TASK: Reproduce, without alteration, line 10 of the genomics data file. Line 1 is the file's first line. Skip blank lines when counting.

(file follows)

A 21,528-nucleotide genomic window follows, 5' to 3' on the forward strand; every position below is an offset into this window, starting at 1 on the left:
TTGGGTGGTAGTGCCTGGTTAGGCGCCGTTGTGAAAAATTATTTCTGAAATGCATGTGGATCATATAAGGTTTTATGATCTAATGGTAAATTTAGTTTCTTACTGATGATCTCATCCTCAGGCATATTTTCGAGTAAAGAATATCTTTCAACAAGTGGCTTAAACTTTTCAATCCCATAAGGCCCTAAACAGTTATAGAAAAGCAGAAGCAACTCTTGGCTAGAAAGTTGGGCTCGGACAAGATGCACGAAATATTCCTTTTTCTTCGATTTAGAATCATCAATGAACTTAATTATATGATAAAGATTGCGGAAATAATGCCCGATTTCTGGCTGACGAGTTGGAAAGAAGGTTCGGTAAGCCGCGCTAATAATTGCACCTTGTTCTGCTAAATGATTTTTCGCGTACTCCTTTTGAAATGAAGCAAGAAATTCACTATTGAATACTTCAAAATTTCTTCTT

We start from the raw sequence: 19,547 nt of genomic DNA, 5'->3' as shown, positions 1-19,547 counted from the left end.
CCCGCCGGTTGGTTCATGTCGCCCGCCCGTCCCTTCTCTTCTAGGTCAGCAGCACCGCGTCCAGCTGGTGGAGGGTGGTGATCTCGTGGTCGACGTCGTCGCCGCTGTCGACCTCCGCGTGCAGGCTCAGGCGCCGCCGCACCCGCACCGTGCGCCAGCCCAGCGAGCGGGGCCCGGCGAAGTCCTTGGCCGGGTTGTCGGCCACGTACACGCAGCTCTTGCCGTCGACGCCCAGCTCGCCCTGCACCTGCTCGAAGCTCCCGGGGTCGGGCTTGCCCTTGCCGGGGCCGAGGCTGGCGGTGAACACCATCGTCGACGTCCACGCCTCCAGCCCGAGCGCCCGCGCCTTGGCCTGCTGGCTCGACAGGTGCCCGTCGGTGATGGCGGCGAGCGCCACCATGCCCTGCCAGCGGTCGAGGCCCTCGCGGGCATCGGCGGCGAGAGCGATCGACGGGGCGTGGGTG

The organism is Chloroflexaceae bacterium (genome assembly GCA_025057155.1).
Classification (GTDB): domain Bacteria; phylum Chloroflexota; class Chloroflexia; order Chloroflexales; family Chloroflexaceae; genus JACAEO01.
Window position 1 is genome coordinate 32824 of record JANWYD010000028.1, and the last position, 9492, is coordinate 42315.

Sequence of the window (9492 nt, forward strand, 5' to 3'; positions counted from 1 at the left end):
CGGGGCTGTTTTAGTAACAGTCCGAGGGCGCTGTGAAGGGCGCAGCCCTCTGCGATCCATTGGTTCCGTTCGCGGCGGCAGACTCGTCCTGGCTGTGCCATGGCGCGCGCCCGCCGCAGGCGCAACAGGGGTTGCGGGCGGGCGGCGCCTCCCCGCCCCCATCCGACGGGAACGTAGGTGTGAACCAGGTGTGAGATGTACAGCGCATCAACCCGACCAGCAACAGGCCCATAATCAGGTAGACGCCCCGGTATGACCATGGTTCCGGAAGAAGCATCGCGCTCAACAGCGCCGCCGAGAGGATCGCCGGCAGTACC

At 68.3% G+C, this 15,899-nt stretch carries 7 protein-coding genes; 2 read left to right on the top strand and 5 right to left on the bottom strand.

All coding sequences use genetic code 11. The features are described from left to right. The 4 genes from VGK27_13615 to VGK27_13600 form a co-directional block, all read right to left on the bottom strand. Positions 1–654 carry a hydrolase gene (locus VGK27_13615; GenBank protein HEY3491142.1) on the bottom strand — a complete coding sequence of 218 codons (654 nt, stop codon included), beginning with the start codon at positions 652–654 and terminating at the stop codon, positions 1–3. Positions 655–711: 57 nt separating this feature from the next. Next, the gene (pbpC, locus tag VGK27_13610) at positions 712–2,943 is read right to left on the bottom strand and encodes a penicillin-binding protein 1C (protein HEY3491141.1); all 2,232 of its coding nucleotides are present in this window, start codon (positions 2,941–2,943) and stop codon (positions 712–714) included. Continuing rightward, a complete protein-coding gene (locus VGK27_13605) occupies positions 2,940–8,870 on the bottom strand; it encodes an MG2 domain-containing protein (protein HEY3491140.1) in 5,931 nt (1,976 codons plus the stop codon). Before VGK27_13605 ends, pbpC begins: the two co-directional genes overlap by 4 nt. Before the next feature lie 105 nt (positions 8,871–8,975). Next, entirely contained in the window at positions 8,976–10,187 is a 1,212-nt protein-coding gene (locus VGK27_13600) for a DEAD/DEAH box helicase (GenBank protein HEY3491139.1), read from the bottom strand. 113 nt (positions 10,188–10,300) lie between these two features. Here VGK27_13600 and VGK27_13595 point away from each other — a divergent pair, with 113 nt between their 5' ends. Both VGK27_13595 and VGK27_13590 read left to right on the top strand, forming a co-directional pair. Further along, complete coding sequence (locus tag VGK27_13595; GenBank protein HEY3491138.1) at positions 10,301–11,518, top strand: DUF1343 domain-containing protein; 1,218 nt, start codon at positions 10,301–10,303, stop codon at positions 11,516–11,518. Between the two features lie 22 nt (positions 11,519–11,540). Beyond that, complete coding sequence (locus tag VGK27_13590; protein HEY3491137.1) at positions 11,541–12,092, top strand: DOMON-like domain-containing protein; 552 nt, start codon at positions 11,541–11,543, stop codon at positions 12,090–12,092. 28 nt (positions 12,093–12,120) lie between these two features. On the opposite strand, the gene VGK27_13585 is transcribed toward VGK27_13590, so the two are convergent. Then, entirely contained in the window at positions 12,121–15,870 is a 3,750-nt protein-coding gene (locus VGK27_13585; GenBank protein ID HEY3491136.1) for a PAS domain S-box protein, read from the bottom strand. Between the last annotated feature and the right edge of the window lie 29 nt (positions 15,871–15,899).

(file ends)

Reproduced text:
At 68.3% G+C, this 15,899-nt stretch carries 7 protein-coding genes; 2 read left to right on the top strand and 5 right to left on the bottom strand.